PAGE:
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-   -   should I insulate the floor (http://www.houserepairtalk.com/f106/should-i-insulate-floor-10702/)

Rbartodziej 01-26-2011 03:02 PM

should I insulate the floor
 
I have a concrete crawl space that is a minimum of 9 feet below grade and a floor 20 inches above the crawl space floor. The walls are all insulated,and I am now doing a home reno, should I insulate the floor with 2x2 strapping and blue styro? or is it a waste of time and money Thanks in advance for your help.
Ralph-oh

kok328 01-26-2011 03:35 PM

It would be my opinion that blue styro would not provide enough R-value to make the installation worth your while.

paul52446m 01-26-2011 06:38 PM

like KoK328 said the heat loss on that floor is so small your pay back would be very slow.
paul

joecaption 01-27-2011 05:44 AM

First you go around and seal up all the holes in the bottom plates with spray foam that wiring and plumbing were run. Make sure to wear some old gloves and an old shirt, This stuff is a pain to get off of anything. Then use fiberglass batts R19 or better and make sure the paper goes againt the subflooring. The insulation is held in place with insulation hangers, there sold often times in the same area as the joist hangers at Lowes and HD.
There was a 30% tax break on your taxes for the cost of the materails at one time and I've heard it was being extended, check it out by doing a key word search on "energy star".
You will get far more bang for your buck by replaceing old windows, resealing leaking doors and adding insulation in the attic so it's R50 then insulating a floor.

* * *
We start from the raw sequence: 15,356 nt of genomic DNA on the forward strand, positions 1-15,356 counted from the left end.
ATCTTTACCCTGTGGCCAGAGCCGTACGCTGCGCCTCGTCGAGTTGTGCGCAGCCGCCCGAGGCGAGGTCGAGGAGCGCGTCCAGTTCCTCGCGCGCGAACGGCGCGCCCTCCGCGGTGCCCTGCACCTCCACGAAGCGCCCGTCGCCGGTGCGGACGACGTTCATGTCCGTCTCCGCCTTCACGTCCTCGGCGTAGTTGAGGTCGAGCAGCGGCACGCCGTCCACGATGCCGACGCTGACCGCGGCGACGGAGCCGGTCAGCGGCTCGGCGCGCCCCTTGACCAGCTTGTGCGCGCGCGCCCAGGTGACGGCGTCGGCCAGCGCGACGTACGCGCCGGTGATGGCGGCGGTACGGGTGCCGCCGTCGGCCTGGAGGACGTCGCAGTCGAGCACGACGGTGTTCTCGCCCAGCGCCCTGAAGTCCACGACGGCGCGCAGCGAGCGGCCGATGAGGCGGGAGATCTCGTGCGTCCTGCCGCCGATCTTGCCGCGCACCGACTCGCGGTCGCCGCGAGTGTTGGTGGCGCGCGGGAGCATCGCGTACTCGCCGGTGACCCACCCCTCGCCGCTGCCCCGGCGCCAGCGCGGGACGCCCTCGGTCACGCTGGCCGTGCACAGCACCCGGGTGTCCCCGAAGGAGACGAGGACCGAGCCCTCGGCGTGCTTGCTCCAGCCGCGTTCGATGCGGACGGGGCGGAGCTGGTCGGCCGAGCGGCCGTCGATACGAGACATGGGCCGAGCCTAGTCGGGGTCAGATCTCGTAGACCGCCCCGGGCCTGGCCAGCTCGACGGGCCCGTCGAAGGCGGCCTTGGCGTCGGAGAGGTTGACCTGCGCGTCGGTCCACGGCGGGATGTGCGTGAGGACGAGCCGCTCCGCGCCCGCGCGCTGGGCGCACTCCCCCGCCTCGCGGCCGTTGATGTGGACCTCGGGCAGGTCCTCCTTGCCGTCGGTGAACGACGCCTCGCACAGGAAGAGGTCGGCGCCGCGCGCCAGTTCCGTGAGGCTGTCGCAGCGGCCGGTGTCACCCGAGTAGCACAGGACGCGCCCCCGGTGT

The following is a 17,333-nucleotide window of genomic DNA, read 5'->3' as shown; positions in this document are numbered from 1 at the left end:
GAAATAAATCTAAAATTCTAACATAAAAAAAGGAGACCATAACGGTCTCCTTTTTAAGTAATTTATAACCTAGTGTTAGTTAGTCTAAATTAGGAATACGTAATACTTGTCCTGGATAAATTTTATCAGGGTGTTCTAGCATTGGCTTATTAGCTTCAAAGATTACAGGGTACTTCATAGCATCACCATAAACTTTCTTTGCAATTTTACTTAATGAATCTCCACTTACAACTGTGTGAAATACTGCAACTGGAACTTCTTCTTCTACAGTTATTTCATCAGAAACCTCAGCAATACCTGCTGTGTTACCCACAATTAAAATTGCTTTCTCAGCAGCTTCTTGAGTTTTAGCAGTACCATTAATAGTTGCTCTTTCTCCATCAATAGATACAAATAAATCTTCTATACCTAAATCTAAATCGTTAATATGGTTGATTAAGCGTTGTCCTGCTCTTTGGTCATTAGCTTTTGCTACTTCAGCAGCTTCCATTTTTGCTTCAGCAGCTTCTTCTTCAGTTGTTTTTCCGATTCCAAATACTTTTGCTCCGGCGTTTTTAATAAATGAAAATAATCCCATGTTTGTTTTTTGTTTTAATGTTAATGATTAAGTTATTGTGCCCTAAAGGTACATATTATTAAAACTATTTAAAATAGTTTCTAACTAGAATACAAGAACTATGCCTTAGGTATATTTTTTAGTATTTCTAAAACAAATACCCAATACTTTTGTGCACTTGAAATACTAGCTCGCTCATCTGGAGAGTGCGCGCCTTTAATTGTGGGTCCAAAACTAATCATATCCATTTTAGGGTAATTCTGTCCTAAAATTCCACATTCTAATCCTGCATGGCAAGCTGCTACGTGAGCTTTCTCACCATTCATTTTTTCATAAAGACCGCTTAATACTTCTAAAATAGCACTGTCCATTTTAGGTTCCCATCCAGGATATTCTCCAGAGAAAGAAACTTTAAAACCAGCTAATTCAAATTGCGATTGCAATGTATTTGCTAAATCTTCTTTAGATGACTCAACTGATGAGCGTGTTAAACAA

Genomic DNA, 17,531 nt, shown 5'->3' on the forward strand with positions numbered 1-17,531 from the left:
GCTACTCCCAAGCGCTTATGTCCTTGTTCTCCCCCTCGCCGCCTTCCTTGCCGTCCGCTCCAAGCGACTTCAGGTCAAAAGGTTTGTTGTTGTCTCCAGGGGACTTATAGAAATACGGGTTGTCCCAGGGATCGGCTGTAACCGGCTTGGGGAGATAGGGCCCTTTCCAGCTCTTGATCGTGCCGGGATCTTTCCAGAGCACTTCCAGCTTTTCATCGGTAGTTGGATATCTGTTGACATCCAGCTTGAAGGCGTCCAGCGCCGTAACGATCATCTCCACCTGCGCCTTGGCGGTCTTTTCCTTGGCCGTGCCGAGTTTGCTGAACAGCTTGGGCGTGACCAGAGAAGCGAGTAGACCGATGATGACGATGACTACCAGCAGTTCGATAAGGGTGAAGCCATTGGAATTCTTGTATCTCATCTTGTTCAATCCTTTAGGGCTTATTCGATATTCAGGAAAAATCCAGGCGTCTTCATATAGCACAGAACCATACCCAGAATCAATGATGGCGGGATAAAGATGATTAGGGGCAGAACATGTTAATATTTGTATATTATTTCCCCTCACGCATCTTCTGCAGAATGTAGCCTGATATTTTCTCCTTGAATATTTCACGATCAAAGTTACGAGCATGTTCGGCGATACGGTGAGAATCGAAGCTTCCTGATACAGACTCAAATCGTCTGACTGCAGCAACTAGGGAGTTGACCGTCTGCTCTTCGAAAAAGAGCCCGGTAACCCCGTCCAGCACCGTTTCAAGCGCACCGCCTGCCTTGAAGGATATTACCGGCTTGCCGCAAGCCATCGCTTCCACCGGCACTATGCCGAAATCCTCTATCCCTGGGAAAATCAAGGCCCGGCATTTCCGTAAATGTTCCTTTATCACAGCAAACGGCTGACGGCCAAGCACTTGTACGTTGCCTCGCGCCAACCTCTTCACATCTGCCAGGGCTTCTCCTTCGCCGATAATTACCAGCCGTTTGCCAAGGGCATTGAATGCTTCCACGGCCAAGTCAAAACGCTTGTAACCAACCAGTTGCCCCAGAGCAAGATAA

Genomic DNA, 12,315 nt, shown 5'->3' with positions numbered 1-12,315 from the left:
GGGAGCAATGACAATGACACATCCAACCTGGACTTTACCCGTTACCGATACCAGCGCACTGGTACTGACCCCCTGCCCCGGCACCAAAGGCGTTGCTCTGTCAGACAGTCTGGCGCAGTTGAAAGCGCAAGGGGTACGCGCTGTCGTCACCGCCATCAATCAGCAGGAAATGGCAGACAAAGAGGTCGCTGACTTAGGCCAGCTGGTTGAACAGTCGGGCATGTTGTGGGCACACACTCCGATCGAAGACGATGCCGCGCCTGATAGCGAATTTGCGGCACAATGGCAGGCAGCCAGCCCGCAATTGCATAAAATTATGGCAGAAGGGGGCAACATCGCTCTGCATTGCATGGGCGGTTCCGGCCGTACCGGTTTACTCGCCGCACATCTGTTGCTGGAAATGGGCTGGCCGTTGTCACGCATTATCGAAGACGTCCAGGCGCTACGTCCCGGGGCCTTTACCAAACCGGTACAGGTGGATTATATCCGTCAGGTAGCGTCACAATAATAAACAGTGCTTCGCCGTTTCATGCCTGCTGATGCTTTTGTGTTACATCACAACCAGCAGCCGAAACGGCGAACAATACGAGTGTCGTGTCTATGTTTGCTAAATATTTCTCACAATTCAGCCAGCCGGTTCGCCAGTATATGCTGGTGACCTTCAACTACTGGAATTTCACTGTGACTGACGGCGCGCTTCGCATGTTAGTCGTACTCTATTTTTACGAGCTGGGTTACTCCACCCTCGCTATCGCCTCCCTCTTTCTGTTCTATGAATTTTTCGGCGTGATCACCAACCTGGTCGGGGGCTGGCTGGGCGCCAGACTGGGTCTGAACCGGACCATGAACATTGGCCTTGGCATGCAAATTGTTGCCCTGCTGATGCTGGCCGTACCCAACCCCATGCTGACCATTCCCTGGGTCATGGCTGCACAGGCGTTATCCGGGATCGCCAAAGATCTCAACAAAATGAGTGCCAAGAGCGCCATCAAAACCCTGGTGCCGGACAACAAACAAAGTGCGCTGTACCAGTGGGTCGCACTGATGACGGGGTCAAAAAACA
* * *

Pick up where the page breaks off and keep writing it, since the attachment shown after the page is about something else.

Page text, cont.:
siriuschaos 04-22-2011 09:32 AM

Have you considered spray foam? Not the stuff in a can. There are kits available for the homeowner. I'm currently in a similar situation in an older home. I found an ideal product ( I think ) online. Check out Tigerfoam.ca. These types of closed cell kits are the smaller and lighter cousins to the truck mounted set ups. Generally in the 2 lb range. Most yield an r value somewhere around 7/in. Multiple passes can easily yield an R-20 in a 2x6 up to r-40 in a 2x12! Awesome.

joecaption 04-23-2011 05:53 AM

Good luck with the DIY foam job, love to hear how that works out sirluschaos. Trying to spray foam in an over head position with little room to more around should prove interesting.
The least amount of heating and cooling lost is through the floors.
For the most bang for your buck check the insulation in the attic, old windows then get new replacement windows, check around doors for air leaks. That's were far more or your heat is lost.
Instead of foam under the floors just use R-19 fiberglass insulation held up with insulation hangers every 2'. It will give you far more R factor and cost about 75% less per ft. then blue foam.

head-first 05-08-2011 09:42 PM

By recommendation of a weatherization consultant (who is fortunately a neighbor of mine), I insulated my crawlspace this winter. The walls were done with four inches of foam sheeting Since the floor above the crawlspace is living space, I did not need to insulate the ceiling. Also, I removed the window between the crawlspace and the basement and omitted insulating that wall.

What I did NOT do was insulate the floors. I read up on it and asked my neighbor, his reply was "I wouldn't bother". I did, however, take spray foam and seal all the spaces between foam board and the floor, as well as fill in any cracks in the floor.

Like the other guys are saying here, the money would be best spent addressing the attic and all the other places where heat escapes.

Perry525 05-09-2011 11:36 AM

Let me present a different view.
Warm air rises!
As it rises it pulls cold air under the floor and through the cracks.
This makes the floor cold.
It makes your feet cold.
It wastes a lot of money, because you have to heat all that cold air that keeps coming in.

Yes the loss of heat through the floor is minimal, because the drafts keep the floor cold.

If you have baseboard heating, or any other form of heating that is close to the floor, these things emit radiant heat that goes down as well as through 360 degrees..... This heat is lost without underfloor insulation.

I am about to insulate a bathroom floor with eight inches of polyurethane foam....someone will have warm feet.


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